Vehicle fuel economy standards, efficiency standards for appliances and equipment, and the government’s Energy Star program were the three most productive ways of saving energy in 2014, the American Council for an Energy-Efficient Economy (ACEEE) reports.
Writing at the ACEEE’s website, executive director Steven Nadel summarized findings of the organization’s recent report on energy efficiency over the past 35 years by listing the top eight categories for reducing energy consumption during the past calendar year.
Vehicle fuel economy standards, which the Department of Transportation calls Corporate Average Fuel Economy Standards, or CAFE standards, were responsible for saving 7.3 quads (a quad is a quadrillion Btus). Appliance and and equipment efficiency standards accounted for another 5.3 quads. Energy Star, including homes, buildings and equipment, added up to 3.8 quads (that’s a 2013 estimate since 2014 data isn’t available yet).
The numbers represent the energy savings when compared to what would have been used in a particular category had there been no standards. Total energy consumption in the U.S. is about 100 quads per year.
Fourth on the list is energy efficiency programs in the utility sector, which are funded by utility customers. Last year, those savings were 1.8 quads, an estimate based on savings the previous year.
Building codes rank number 5
Estimates for savings derived from building codes, 1.1 quads, come from two sources, Nadel writes, and required some detailed number crunching. First, the ACEEE used estimates first made in 2004 that projected energy savings and did some calculations to arrive at the 2014 figure. Second, the estimate includes a Pacific Northwest National Laboratory report that estimated savings separately.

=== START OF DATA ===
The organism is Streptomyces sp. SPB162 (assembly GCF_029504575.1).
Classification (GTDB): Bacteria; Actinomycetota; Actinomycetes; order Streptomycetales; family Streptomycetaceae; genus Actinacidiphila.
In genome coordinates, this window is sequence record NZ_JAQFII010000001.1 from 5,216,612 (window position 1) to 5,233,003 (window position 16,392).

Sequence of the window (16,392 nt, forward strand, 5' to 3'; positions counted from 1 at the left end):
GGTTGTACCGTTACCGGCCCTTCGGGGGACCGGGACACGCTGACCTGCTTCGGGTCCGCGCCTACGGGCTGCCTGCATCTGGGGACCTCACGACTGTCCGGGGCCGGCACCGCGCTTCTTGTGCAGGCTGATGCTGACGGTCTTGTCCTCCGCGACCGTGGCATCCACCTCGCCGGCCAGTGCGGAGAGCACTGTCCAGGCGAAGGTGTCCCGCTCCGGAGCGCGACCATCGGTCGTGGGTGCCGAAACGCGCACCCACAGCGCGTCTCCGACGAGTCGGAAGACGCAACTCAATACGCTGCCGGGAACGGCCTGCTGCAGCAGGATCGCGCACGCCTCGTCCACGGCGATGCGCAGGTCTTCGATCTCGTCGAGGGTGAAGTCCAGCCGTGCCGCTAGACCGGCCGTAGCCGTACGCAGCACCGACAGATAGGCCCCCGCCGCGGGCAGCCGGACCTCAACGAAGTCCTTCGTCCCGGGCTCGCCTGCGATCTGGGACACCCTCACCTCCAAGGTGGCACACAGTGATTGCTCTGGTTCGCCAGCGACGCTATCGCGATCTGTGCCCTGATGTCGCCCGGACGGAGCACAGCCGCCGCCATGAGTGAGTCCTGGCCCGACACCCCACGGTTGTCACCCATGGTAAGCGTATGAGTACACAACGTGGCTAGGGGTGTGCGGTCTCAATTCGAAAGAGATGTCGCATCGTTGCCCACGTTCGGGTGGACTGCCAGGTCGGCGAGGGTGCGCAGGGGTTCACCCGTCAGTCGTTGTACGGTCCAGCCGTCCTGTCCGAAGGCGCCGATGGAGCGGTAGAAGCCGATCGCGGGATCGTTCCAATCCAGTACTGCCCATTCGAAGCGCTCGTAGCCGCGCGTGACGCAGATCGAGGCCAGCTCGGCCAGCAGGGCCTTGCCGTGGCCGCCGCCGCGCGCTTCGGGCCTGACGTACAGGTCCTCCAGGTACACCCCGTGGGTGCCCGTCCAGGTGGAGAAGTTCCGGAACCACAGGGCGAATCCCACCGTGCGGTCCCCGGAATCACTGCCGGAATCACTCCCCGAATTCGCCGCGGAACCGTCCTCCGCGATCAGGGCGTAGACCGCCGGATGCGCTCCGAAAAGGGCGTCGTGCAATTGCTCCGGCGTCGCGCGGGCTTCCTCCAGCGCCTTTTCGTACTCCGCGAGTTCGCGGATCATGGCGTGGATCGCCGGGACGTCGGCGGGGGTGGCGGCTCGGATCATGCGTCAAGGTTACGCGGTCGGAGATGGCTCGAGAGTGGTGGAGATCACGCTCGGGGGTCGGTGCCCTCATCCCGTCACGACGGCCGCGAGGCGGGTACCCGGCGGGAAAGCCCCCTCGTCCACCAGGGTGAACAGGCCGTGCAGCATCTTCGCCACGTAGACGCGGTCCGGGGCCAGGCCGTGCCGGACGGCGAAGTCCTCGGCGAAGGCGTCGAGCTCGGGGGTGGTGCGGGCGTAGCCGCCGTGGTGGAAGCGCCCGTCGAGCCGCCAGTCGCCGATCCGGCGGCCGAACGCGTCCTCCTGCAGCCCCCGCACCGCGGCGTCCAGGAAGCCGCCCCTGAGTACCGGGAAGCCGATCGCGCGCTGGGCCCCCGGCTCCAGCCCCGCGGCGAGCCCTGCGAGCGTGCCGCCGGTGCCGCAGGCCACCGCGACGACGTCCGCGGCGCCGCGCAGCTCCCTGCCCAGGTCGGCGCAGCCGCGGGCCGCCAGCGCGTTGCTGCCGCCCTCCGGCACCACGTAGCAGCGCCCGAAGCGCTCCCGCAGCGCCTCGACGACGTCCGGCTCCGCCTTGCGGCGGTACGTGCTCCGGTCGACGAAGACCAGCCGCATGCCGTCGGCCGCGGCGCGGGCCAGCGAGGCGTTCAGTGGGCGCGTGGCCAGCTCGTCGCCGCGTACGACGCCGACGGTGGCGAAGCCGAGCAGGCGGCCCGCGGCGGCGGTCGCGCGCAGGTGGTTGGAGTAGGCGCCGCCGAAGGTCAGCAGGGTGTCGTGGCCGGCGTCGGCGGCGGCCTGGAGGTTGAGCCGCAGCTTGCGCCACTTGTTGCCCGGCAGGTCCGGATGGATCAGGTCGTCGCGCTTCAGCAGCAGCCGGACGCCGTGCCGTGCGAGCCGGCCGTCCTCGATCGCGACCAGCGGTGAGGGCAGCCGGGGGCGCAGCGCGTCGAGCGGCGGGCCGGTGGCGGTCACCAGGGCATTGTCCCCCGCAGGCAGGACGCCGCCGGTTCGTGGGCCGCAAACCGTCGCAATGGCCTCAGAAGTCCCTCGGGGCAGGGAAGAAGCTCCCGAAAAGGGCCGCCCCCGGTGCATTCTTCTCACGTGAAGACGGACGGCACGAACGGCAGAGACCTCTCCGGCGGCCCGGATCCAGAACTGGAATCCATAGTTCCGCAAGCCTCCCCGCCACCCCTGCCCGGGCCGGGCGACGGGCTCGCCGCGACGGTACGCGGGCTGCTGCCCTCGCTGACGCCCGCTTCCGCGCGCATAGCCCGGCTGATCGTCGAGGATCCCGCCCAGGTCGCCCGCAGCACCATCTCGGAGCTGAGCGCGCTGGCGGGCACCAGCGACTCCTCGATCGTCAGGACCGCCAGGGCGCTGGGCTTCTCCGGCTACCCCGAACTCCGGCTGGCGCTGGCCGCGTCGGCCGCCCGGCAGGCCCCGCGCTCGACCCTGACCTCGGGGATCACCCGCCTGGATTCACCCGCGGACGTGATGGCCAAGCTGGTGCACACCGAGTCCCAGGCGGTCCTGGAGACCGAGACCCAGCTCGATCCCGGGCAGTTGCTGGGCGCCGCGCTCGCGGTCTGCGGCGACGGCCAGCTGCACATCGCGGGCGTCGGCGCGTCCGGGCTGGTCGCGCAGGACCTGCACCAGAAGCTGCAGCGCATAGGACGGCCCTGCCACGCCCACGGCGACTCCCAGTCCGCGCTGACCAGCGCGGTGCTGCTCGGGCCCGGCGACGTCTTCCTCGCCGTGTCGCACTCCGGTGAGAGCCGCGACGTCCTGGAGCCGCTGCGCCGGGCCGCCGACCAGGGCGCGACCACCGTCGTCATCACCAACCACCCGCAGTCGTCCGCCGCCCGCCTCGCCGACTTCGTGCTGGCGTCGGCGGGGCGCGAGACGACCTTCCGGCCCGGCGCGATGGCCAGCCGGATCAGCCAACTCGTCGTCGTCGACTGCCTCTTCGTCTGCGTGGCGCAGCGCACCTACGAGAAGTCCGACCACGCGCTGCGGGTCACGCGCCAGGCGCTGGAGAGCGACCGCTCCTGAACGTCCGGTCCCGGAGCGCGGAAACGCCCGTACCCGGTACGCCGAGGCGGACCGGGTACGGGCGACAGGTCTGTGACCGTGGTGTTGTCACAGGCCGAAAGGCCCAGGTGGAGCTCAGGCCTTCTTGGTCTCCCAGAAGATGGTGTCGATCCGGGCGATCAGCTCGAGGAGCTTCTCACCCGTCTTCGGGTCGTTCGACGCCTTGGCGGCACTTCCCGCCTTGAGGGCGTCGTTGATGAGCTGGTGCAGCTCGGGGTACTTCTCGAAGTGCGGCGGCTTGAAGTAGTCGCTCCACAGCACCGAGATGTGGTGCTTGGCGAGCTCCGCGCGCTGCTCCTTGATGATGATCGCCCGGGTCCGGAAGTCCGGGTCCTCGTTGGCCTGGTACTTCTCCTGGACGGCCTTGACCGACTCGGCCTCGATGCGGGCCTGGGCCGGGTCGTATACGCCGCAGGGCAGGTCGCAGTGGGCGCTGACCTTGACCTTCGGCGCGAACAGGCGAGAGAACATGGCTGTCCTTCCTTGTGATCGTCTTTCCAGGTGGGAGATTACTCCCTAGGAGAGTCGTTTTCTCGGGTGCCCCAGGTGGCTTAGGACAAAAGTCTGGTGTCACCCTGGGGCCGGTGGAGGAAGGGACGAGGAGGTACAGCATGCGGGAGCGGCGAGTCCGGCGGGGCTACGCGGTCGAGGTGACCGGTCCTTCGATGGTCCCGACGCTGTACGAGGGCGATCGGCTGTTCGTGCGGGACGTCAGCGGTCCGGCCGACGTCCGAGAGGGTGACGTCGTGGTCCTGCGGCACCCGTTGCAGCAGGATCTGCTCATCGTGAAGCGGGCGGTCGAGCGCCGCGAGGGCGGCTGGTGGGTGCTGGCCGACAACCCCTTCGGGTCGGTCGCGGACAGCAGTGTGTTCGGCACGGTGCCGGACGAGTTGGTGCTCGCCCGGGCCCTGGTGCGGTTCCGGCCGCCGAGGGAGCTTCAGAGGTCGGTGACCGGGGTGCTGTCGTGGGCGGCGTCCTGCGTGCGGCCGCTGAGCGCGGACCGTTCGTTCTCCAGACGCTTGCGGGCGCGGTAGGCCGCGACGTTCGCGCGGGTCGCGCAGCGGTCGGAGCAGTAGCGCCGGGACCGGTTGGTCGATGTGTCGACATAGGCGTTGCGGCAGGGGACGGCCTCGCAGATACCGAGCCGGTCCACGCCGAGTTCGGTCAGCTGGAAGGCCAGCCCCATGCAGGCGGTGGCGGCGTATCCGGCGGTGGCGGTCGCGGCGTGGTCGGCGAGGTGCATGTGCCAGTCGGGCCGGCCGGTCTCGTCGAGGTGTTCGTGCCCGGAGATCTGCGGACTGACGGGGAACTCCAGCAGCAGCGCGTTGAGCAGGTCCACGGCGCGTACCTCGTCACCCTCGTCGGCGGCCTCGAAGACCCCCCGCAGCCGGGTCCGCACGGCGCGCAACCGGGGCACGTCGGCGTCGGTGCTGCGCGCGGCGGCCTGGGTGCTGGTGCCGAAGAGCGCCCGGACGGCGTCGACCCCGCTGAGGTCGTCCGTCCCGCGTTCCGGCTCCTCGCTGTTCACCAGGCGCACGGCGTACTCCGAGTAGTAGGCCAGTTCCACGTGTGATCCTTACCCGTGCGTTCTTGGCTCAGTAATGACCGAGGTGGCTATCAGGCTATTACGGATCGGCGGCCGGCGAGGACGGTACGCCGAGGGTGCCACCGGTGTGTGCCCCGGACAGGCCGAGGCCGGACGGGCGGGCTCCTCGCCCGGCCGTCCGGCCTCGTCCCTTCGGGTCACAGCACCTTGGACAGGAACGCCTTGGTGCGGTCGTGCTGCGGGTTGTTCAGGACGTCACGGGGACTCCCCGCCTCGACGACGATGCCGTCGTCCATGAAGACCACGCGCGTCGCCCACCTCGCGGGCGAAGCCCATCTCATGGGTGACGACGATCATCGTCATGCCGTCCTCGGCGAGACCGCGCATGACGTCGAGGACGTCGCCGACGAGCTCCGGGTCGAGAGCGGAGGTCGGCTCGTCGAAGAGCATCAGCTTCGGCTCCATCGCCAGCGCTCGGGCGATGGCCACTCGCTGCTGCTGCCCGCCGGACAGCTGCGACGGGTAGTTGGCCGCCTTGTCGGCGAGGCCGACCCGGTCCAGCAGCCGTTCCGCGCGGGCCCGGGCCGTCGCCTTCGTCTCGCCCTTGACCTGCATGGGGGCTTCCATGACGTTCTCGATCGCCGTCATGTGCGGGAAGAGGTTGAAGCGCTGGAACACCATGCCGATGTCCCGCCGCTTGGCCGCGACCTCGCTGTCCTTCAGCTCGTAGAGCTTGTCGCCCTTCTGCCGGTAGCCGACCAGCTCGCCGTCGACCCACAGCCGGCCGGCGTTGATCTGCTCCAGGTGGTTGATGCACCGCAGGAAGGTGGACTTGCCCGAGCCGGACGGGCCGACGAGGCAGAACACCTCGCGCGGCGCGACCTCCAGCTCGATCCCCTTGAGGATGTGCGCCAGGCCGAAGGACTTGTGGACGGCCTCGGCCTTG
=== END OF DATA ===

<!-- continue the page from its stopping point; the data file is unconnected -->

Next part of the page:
“Savings from building codes are approximate and are estimated from two sources,” Nadel says. “The two estimates are very similar, providing some assurance they are reasonable.” He added, “Both of these estimates are highly approximate, so rather than round up to 1.2 quads, we round down to 1.1 quads. Better estimates of energy savings from codes would be useful.”
The Pacific Northwest National Laboratory says it is tentatively planning to do such an analysis next year.
Other savings included these:
- Federal research and development: 1 quad. This category would include such things as research that contributed to LED lighting, electronic ballasts for fluorescent lamps, windows with heat-reflective coatings and analytic software for buildings.
- Energy service companies: 0.5 quads. These are private companies that identify, finance and install energy-saving devices. The ACEEE says that most of these contracts are with towns, cities, universities, schools, and hospitals that enter into long-term contracts.
- Federal tax incentives: 0.3 quads. ACEEE notes that Congress passed these credits in 2005 and has since extended many of them.
Taken together, the numbers add up to 19.3 quads, or nearly 20% of the nation’s total energy consumption.
The organization’s full report notes that energy use from 1980 to 2014 in the U.S. increased by 26% while the gross domestic product (GDP) was up by 149%, meaning that the “energy intensity” declined by 50%.
“Efficiency investments and savings also generate jobs, including direct jobs installing efficiency measures, indirect jobs upstream in the supply chain, and jobs induced as energy bill savings are spent elsewhere and multiply through the economy,” the report says. “Energy savings can also help to drive modest overall growth in the U.S. economy.”